The detached building for refractory and noisy female patients, contains accommodation for thirty-two beds. It consists of two corridors, one 80 feet long, from 8 to 10 feet wide, and 14 feet high; the other 45 feet long, 8 feet wide, and 14 feet high; a day-room, a dormitory for twelve beds, four rooms for three beds each, and eight single rooms.
3.—Accommodation for 30 Female Patients of an intermediate class. Actual number on visit of Commissioners, 26.
This gallery consists of a corridor, 133 feet long, 10 feet wide, and 11 feet high, two day-rooms, and two dormitories, each for fifteen beds.
The day-rooms are nearly all the same size. Each contains from 6000 to 7000 cubic feet of air.
The dormitories contain on an average 600 cubic feet of air for each patient, and, at the same time, communicate freely with the adjoining corridor.
The single rooms contain from 1133 to 1700 cubic feet of air each.
V.—Sources and Amount of Income.
The Income for the year 1854 was as follows :—
1. Amount of payments for patients, £15,270 17 0
2. Profits on furnishings to patients, £304 3 11 1/2
3. Rents, £177 0 7
4. Produce, £301 3 0
Total, £16,053 4 6 1/2
VI.—Rates of Payment for Patients.
The rate of payment for the class of patients referred to in the first division of Head IV., varies from £60 to £300 per annum, according to the arrangements made with the patient's friends; but the usual rate is £60 per aunum. In the intermediate class for females the present rates of payment are £30 and £35 per annum, and those for the pauper class £22 and £25 per annum, according as rights of presentation have or have not been exercised in favour of the patients.
VII.—Medical and other Officers, Attendants, and Establishment, with Salaries, Wages, and Allowances.
1. Medical and other Officers.
Resident physician, £450 0 0; Allowances—£10 per annum, and vegetables and furnished house.
Senior assistant*, £70 0 0
Junior assistant*, £40 0 0
Consulting physician, non-resident, £25 0 0
Matron*, £105 0 0
Chaplain, non-resident, £80 0 0
House superintendent and steward*, £120 0 0
Gardener and assistant, (with board to head-gardener,) £88 18 0
Gate-Keeper, with vegetables, gas, and coals, £31 10 0
Honorarium to visiting committee, £110 0 0
Treasurer and Secretary, £380 0 0
2. Attendants and Servants.
(1.)—Eastern Department for Higher Classes.
Eight male attendants*, with wages varying from .£24 to £35.
Thirteen female servants and attendants*, with wages varying from £8 to £16.
One matron's assistant*, £25.
(2.)—Western Department for Poorer Classes.
Twenty-eight male attendants, with wages varying from £24 to £35.
One steward's assistant, £35.
Twenty-eight female servants and attendants*, with wages varying from £8 to £20.
One matron's assistant*, £40.
* With board and lodging.
VIII.—Total Capital Expenditure on 14th May 1855.
For House and Land†, £64,463 0 0
† Forty acres are feued at £10 an acre, which may be estimated as forming an additional capital expenditure of £11,428, 6s. 8d. A great part of the furniture having been made by the patients, it is impossible to fix any sum as its cost.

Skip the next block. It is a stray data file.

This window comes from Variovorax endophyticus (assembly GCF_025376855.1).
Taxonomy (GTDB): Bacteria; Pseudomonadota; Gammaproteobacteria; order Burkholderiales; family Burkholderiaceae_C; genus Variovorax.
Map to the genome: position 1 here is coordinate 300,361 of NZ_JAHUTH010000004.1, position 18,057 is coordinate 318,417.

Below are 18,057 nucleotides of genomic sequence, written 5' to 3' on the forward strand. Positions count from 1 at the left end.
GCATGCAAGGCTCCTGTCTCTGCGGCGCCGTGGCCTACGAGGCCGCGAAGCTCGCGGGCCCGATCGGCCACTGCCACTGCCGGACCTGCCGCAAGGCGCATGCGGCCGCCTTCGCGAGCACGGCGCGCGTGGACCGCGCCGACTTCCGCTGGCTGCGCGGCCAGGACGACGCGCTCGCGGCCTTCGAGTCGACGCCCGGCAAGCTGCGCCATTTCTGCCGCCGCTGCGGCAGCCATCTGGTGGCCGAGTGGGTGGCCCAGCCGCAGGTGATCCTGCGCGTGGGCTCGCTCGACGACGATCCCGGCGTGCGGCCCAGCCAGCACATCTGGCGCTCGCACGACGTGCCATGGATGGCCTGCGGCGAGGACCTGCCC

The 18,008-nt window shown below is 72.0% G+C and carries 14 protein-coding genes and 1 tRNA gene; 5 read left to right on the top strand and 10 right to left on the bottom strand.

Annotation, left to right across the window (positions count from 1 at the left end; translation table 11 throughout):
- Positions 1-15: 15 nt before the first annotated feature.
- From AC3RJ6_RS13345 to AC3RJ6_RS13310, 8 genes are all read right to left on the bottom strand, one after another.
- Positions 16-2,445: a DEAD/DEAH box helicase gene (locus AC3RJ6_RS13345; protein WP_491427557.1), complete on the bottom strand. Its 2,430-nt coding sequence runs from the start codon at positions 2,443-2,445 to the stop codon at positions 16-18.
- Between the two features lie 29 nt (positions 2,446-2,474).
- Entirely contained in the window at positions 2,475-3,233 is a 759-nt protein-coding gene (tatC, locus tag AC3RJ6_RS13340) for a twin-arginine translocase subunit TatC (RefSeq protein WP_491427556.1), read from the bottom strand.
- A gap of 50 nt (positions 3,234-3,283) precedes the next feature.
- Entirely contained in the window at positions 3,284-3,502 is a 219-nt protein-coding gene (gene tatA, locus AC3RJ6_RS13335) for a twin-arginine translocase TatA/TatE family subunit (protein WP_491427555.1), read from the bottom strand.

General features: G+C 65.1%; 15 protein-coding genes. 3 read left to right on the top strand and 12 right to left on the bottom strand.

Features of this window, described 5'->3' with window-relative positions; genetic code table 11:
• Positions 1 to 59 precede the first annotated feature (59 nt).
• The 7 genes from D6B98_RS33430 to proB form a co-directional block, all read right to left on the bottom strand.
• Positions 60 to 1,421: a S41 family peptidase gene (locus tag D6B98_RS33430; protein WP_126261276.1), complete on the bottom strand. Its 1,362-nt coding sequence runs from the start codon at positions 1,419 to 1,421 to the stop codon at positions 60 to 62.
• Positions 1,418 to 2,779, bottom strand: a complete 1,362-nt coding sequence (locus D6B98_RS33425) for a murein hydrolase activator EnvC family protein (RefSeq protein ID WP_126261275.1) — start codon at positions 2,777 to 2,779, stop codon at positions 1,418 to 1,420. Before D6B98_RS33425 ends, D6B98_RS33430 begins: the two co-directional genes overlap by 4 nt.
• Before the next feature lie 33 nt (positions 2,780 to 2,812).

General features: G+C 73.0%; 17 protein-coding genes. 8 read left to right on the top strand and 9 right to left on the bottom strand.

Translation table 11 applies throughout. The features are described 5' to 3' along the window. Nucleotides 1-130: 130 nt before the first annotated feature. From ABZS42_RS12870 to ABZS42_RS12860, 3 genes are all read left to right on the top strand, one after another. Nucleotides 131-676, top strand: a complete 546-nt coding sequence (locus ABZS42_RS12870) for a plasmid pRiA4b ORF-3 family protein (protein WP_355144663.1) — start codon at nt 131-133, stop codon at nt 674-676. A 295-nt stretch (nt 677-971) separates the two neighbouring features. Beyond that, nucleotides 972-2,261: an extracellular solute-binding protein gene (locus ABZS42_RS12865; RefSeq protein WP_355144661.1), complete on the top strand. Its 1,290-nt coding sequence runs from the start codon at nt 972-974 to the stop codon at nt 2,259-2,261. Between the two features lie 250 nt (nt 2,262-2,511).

The proportion of this expenditure for each patient, on the estimated accommodation for 467, amounts to £138, 0s. 8d.
The Directors are presently engaged in the construction of additional buildings and other works, which will cost at least £15,565—in all, £80,028.
IX.—Condition of the Asylum and Patients when visited by the Commissioners.
The Asylum stands in a beautiful situation on ground sloping to the south, and commanding fine views of the surrounding country.
On the 7th of May 1855, the date of our visit, it contained 273 males and 288 females; a number which, in Dr. Skae's opinion, was greater than the house could properly accommodate.
Dr. Skae cannot, however, limit the number of patients, as he is obliged, according to the agreement referred to on page 59, to receive all patients that are sent in by the parochial boards of the city of Edinburgh, St. Cuthberts, Canongate, North and South Leith, and Duddingston. At the time the agreement was made with these parochial boards, the paupers to be accommodated under its provisions were estimated at a much lower number than they now prove to be.
There are other parishes and many private individuals who also possess rights of presentation, but the reception of patients sent by them is not compulsory on the Institution. The absolute right possessed by the Edinburgh and Leith parishes tends in a double manner to overcrowd the house, for it sometimes happens that where private patients have been refused admission, their relatives get them placed on the poor-roll, and they are then sent in by the parish, which, it is presumed, recovers the payment from the patient or his relatives. Thus, a few days before our visit, a paralytic private patient was brought to the gate, and on being refused admission was sent in next day as a pauper by the inspector of St. Cuthbert's.
The convalescent male ward contains seventy-five patients, but all are not considered curable, as the well-behaved incurable cases are associated with them. From twenty-five to thirty of this number work in the garden, and a few at carpentry and other employments.